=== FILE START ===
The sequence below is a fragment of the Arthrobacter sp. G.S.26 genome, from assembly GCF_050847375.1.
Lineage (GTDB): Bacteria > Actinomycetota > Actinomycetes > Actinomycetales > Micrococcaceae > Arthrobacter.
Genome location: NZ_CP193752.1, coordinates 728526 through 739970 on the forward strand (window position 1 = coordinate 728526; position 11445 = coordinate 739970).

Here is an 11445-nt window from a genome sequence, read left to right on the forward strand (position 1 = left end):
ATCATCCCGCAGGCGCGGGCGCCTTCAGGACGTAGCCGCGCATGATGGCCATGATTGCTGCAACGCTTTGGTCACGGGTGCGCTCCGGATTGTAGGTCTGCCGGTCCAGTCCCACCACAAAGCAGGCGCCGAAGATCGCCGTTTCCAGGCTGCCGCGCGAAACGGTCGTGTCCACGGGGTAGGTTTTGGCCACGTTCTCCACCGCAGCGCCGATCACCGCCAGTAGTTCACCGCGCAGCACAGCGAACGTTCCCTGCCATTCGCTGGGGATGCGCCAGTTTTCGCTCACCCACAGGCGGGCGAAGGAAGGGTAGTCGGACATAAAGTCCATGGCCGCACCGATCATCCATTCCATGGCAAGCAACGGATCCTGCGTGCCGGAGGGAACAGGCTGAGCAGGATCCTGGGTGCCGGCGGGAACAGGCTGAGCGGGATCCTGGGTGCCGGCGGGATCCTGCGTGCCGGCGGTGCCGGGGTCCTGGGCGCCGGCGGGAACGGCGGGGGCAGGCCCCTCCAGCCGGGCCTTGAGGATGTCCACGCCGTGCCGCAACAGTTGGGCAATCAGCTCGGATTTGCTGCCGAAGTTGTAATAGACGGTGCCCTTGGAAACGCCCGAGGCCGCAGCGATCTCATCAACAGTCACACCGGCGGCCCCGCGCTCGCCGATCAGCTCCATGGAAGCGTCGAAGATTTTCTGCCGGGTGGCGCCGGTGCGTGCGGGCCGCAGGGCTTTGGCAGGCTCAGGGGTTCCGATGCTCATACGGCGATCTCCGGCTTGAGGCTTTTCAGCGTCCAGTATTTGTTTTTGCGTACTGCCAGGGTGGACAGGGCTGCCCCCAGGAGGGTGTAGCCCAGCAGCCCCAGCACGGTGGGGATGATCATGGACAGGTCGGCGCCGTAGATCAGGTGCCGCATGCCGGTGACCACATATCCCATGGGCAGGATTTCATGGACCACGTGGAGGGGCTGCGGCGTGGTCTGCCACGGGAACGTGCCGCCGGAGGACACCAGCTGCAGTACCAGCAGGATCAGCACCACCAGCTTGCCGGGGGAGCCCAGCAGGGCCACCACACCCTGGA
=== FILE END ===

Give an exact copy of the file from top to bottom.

The sequence below is a fragment of the Arthrobacter sp. G.S.26 genome, from assembly GCF_050847375.1.
Lineage (GTDB): Bacteria > Actinomycetota > Actinomycetes > Actinomycetales > Micrococcaceae > Arthrobacter.
Genome location: NZ_CP193752.1, coordinates 728526 through 739970 on the forward strand (window position 1 = coordinate 728526; position 11445 = coordinate 739970).

Here is an 11445-nt window from a genome sequence, read left to right on the forward strand (position 1 = left end):
ATCATCCCGCAGGCGCGGGCGCCTTCAGGACGTAGCCGCGCATGATGGCCATGATTGCTGCAACGCTTTGGTCACGGGTGCGCTCCGGATTGTAGGTCTGCCGGTCCAGTCCCACCACAAAGCAGGCGCCGAAGATCGCCGTTTCCAGGCTGCCGCGCGAAACGGTCGTGTCCACGGGGTAGGTTTTGGCCACGTTCTCCACCGCAGCGCCGATCACCGCCAGTAGTTCACCGCGCAGCACAGCGAACGTTCCCTGCCATTCGCTGGGGATGCGCCAGTTTTCGCTCACCCACAGGCGGGCGAAGGAAGGGTAGTCGGACATAAAGTCCATGGCCGCACCGATCATCCATTCCATGGCAAGCAACGGATCCTGCGTGCCGGAGGGAACAGGCTGAGCAGGATCCTGGGTGCCGGCGGGAACAGGCTGAGCGGGATCCTGGGTGCCGGCGGGATCCTGCGTGCCGGCGGTGCCGGGGTCCTGGGCGCCGGCGGGAACGGCGGGGGCAGGCCCCTCCAGCCGGGCCTTGAGGATGTCCACGCCGTGCCGCAACAGTTGGGCAATCAGCTCGGATTTGCTGCCGAAGTTGTAATAGACGGTGCCCTTGGAAACGCCCGAGGCCGCAGCGATCTCATCAACAGTCACACCGGCGGCCCCGCGCTCGCCGATCAGCTCCATGGAAGCGTCGAAGATTTTCTGCCGGGTGGCGCCGGTGCGTGCGGGCCGCAGGGCTTTGGCAGGCTCAGGGGTTCCGATGCTCATACGGCGATCTCCGGCTTGAGGCTTTTCAGCGTCCAGTATTTGTTTTTGCGTACTGCCAGGGTGGACAGGGCTGCCCCCAGGAGGGTGTAGCCCAGCAGCCCCAGCACGGTGGGGATGATCATGGACAGGTCGGCGCCGTAGATCAGGTGCCGCATGCCGGTGACCACATATCCCATGGGCAGGATTTCATGGACCACGTGGAGGGGCTGCGGCGTGGTCTGCCACGGGAACGTGCCGCCGGAGGACACCAGCTGCAGTACCAGCAGGATCAGCACCACCAGCTTGCCGGGGGAGCCCAGCAGGGCCACCACACCCTGGA